fri 12/04/2024

Dior and I | reviews, news & interviews

Dior and I

Dior and I

New to couture, designer Raf Simons races to prepare the Christian Dior collection

Designer Raf Simons under pressure

If anyone thinks high fashion is an airy-fairy world populated by flibbertigibbets preoccupied with frills and furbelows, Frédéric Tcheng’s feature-length documentary Dior and I, a behind-the-scenes account of the race to prepare the 2012 Christian Dior couture collection in record time, should set the record straight. This is a serious business, with investors’ money and employees’ jobs riding on the quality and execution of one person’s artistic vision.

In fact, in this aspect, and in the number of dedicated and highly skilled craftspeople it employs, launching a collection resembles nothing so much as making a movie.

A variation on the “you’re going out there a chorus girl, but you’re coming back a star” genre, the story centres around designer Raf Simons, plucked from relative obscurity designing for niche label Jil Sander and promoted, in the wake of former supremo John Galliano’s very public meltdown and subsequent firing, to the fashion premiership at Dior, the venerable and prestigious label virtually synonymous with high-end couture.

Launching a collection resembles nothing so much as making a movie

Added tension arises from the fact that this is Simons’ first experience designing haute couture, that he has only eight weeks to prepare the collection instead of the usual six months, and that he has to switch from Sanders’ minimalist, androgynous aesthetic to Dior’s delicate femininity. Furthermore, since Dior is the leading fashion brand of the world's biggest luxury goods group, LVMH, the result will be under an enormous spotlight.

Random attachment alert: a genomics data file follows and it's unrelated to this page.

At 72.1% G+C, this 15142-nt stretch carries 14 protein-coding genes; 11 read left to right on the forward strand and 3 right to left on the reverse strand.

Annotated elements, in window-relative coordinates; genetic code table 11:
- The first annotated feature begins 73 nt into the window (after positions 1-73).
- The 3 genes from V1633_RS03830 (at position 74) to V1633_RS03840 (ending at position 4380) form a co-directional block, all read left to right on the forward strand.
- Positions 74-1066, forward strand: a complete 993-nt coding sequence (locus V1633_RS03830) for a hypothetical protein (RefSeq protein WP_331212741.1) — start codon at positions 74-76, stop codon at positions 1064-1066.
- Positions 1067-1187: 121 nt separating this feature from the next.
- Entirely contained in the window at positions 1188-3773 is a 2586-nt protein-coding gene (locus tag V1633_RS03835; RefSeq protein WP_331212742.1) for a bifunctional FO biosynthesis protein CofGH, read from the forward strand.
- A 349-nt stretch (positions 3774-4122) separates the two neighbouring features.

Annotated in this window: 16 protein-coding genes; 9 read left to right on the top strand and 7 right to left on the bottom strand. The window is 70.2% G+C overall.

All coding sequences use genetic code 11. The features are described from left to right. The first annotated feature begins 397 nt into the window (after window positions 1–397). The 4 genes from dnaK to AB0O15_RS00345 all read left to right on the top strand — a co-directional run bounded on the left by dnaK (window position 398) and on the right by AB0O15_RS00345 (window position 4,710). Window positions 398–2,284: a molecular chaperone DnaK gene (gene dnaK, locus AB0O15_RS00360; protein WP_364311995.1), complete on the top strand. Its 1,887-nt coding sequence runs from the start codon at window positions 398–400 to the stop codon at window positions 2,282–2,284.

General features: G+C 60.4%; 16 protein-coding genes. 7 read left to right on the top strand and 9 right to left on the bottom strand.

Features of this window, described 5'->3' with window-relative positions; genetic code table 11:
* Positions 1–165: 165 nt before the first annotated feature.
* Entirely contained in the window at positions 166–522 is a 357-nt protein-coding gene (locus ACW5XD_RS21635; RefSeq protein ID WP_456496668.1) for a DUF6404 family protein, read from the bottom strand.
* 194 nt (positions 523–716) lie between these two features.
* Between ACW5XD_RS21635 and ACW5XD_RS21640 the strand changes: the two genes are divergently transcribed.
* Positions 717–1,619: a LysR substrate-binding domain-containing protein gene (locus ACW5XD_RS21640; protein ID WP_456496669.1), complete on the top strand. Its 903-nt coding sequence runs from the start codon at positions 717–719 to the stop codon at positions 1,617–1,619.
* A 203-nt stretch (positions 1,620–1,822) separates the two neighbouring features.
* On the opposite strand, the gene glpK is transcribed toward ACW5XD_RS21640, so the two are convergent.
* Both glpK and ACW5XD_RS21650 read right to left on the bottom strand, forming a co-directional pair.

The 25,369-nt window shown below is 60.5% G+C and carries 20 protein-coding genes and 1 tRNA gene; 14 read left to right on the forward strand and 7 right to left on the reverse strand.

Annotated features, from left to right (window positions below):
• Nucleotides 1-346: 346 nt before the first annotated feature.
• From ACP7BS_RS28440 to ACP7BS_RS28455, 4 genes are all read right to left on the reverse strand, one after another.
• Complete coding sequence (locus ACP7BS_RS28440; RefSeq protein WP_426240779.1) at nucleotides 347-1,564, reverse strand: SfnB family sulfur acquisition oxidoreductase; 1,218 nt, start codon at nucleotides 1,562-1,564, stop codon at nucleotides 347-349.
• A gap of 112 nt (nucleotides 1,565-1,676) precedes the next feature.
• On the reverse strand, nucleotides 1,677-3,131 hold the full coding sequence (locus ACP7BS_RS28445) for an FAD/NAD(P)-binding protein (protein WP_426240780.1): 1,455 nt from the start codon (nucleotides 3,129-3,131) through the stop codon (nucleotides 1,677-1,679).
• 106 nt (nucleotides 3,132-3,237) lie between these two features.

Such pressure did for Galliano and Alexander McQueen, though it’s not until the end we see the toll it has taken on the reserved Simons. A quiet, thoughtful figure, he is very different from larger-than-life fashion dragons like Valentino and Diana Vreeland, the subjects of Tcheng’s previous documentaries.

However, he is greatly aided by his secret weapon, the petites mains, the team of seamstresses whose expert workmanship is at the heart of the operation (the Dior team confers, pictured above). In their white lab coats, tape measures draped and pouches containing pins and scissors hung around their necks, and, invariably, glasses, these working-class women, many of whom have worked at Dior for decades, create the beautiful tailoring and embellishments the atelier is renowned for. Although worried that “we look like we don’t fit” at the glamorous climatic catwalk show in their far-from-couture dresses, they turn up to maternally cheer Simons on.

The world of clients who order €350,000 worth of clothes per season and fly a dressmaker from the atelier to New York just for alterations may seem at best alien and at worst decadent, but anyone who enjoys seeing the process behind creating a beautiful object and a peek into a rarified world should find Dior and I a good fit.

Overleaf: watch the trailer for Dior and I

He is greatly aided by his secret weapon, the 'petites mains', the team of seamstresses whose expert workmanship is at the heart of the operation


Editor Rating: 
Average: 3 (1 vote)

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